That’s unfortunate, but the more serious impact I think is that it’s given the business media a fresh opportunity to attack supply management.  “Supply management falls butter-side down”  in the Globe and Mail,  and  “Supply management is expensive, irrational — and doomed” in i-Politics amongst others.   What especially irritates me about these articles is that they blame dairy farmers (and always the articles are  accompanied by shots of Holsteins) for lobbying to protect a “broken” system, when it’s large multi-national dairy processors that have created the problem. There’s no benefit flowing back to dairy farmers or consumers  from  the importation of this cheaper protein. The only exception:  Quebec farmer-owned Agropur, shame on it, is one of 3 dairy processors who’ve publically stated they use the imported protein.  Parmalat,  owned by a large Italian dairy, and Saputo by a Montreal family are the others. Most in the dairy industry say other big processors are probably using the imports as well. 

Here’s some better news. As Islanders, we can celebrate the fact that PEI’s dairies, ADL and Purity, do not use this imported protein.  And let’s also enjoy the world recognition ADL cheeses have received recently:  ADL, using a recipe from Cows, produces the Avonlea Clothbound Cheddar that won SuperGold at the World Cheese Awards in England  in late November. And ADL’s own labeled cheddars won several awards at the British Empire Cheese Show in Ontario in mid-November.  I’m not an expert, but maybe the fact that only PEI whole milk, rather than a tasteless imported protein isolate, is used to make these cheeses had something to do with these successes.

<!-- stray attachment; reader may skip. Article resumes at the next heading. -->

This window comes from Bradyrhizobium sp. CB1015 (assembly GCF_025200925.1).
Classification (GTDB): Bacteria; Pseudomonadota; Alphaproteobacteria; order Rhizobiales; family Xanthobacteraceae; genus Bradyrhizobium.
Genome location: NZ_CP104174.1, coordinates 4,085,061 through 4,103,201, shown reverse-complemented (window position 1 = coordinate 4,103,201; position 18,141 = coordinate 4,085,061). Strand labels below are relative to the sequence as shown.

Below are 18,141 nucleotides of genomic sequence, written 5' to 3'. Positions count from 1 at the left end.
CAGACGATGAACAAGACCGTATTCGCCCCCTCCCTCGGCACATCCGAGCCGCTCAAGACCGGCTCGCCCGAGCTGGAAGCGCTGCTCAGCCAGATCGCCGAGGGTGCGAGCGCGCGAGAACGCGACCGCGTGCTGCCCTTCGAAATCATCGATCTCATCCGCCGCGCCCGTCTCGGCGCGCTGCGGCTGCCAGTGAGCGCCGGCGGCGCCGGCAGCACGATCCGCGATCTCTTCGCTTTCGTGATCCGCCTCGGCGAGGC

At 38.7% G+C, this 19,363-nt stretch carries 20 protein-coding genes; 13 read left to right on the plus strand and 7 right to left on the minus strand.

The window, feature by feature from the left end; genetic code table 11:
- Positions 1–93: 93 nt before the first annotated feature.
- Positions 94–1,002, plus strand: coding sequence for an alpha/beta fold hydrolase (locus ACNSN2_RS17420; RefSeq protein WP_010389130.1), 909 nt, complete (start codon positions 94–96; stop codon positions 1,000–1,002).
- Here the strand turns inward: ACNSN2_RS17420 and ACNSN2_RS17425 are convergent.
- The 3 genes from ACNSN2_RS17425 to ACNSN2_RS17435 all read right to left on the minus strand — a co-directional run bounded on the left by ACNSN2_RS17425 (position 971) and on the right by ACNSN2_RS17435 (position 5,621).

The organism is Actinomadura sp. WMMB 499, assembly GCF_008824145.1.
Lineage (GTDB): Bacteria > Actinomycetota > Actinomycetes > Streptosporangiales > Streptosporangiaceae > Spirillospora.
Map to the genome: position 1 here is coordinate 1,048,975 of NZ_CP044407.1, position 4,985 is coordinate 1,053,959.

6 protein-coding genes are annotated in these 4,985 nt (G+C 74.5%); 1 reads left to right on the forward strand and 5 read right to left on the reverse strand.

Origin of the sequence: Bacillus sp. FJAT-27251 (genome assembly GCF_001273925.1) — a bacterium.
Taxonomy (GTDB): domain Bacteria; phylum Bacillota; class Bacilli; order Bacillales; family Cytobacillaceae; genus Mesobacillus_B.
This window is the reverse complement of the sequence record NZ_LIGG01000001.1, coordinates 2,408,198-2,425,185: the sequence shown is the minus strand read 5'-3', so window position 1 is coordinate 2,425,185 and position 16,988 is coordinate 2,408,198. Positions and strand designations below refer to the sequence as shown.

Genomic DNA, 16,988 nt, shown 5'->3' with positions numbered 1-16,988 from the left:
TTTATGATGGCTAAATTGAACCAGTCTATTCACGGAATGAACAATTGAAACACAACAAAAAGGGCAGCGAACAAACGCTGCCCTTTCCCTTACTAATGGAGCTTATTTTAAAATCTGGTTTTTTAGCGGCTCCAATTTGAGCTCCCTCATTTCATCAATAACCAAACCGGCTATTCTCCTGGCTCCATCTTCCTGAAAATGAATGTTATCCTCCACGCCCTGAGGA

One more thing for consumers to watch for: this symbol:

 that says 100% Canadian milk.  That’s your guarantee too that there’s no imported protein.

Unfortunately for farmers  the trade in protein isolates won’t end quickly or easily. The U.S. dairy industry would launch a trade investigation before the ink was dry on any new government regulation trying to control it.  The big multi-national dairies themselves are playing a game of economic chicken saying they’ll stop only if the others do.  As well they’re getting ready for more competition from cheaper European cheeses if the big EU trade agreement is ever ratified.   Consumers really are the only economic force that could convince the big dairies to do away with these cheaper imports and stick with all-Canadian milk.  On PEI at least that’s easily done, we just have to buy local.

The Oregon Militia Is Picking the Wrong Beef With the Feds

Arizona rancher LaVoy Finicum guards the Malheur National Wildlife Refuge on Tuesday, January 5, 2016, near Burns, Oregon. Photo by: Rick Bowmer/AP